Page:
None of that is visible in this portrait, by Norman Rockwell and hanging in the National Portrait Gallery. Instead we see a relaxed man comfortable in his own skin. His sallow features are more natural, and his eyes wide, alert, and intelligent. I've seen cropped versions of the painting which just have the headshot, which is insufficient - the left-hand-to-the-chin by itself doesn't work without the relaxed right hand draped casually over the top of the couch. The empty area (negative space for those who pay attention to those things) in the upper left creates a dynamic feel for a sitting subject, and a relaxed intimacy that the man never projected in life.

And that is the power of art.

Norman Rockwell is best known for his commercial work, primarily covers for the Saturday Evening Post, and his whimsical themes and homespun Americana. Yet I've always thought he should be presented in the museums as a truly American painter with his own strengths and power. This portrait just confirms those feelings for me, and we should see more of his work in the great American art collections.

More later,

Sunday, June 21, 2009

Yep, That's a Paddling

So today we went canoeing on Lake Washington. Yeah, I know, those of you familiar with my previous adventures with small craft are already backing away in horror from the machine, expecting some tale of sunken ships and drowned rats.

No such luck this time, though I will admit I preferred to being kneeling in the canoe as opposed to sitting on the seat provided. Mainly because I have a rather large center of gravity and would prefer it to be as close to that of the boat itself (similar the Spelljammer "gravity plane") as possible. As a result of my caution, there was no tippage involved. So there.

In any event, we canoed around the Lake Washington Arboretum for a couple hours. It was a warm day, not too chill on the Lake itself, and the lake was filled with families celebrating Father's Day (Hi Dad!) in aluminum boats. Far to the south a line of rare thunderstorms were marching across the horizon, but save for the occasional rumble of thunder (which caused all typical Seattlites to look that direction, amateurs that we are), there was no real threat on the lake (thank you convergent flow, which kept most of the bad weather outside of Seattle).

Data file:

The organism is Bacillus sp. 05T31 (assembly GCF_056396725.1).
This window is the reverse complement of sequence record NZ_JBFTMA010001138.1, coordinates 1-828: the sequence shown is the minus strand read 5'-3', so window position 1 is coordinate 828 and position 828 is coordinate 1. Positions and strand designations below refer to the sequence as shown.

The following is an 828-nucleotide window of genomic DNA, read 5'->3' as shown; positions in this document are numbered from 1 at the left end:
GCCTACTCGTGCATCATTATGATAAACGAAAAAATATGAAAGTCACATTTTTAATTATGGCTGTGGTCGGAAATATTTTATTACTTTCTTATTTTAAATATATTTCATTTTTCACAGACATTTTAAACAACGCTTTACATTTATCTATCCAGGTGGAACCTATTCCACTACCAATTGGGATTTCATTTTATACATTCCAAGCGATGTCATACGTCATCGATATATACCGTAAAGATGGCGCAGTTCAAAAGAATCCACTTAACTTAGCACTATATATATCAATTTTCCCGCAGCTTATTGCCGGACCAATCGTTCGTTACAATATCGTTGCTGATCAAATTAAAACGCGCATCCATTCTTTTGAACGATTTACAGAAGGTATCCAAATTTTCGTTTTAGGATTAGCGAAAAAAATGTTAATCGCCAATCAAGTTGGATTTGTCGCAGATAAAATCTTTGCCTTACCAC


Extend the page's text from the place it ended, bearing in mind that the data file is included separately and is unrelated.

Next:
It was also a special day in that they closed I-520, which runs along the northern end of the arboretum. And by "along the northern end" I mean through the area that consists of Duck and Foster islands, and the area where all the canoeing/kayaking/rowboating occurred. As a result, there was a sudden ABSENCE of car noise in the area, and something that I had not heard before while visiting - birdsong.

It was like visiting one of those "After Man" specials on the Discovery Channel, particularly paddling under abandoned and partially dismantled overpasses. But in this case it was "After Cars" instead - the bridge was a ghostly structure, while the water was alive with families in boats.

And alive with other things as well - turtles, ducks, a large number of blue herons, a eagle, a beaver house, and a kingfisher (with fish). And the water lilies were in bloom, creating a Monet-like landscape, in particular where the footbridges arched over the lake itself.

All in all, a wonderful experience, and one I recommend. the 420 should close more than a few times in the next few years, as they replace and expand it. And while the fate of the arboretum end is still up in the air, now is the time to check it out.

More later,

Saturday, June 20, 2009


John "That PC Guy" Hodgman at the Radio & TV Correspondents Dinner.

More later,

Thursday, June 18, 2009

Steampunk Dreams

With more than just a tip of the top hat to Gil Scott-Heron and the lads at Wondermark.

The Revolution Will Not Be Telegraphed
You will not be able to stay home, old mate.
You will not be able to flee the smoke, go to ground, and lie doggo.
You will not be able to lose yourself on absinthe and opium,
Skip down to the club or the public for a quick one,
Because the revolution will not be telegraphed.

The revolution will not be telegraphed.
The revolution will not be transmitted in dots and dashes
Translated by Powell’s semaphoric boys.
The revolution will not show you stereographs
Transmitted to your handheld
Or posted broadsheet-style on the street for the plebes.
Of the Great Game and Chinese Gordon and Shaka Z.
The revolution will not be telegraphed.

The revolution will not be come to you over the mojo wire,
Distant electronic discharge accumulated on the babbage,
Quoting Jules V and Herbert G and Oscar Wilde
The revolution will not expect every man to do his duty.
The revolution will not evoke God and country.
The revolution will not lay back and think of England, because the revolution will not be telegraphed, Old Bill.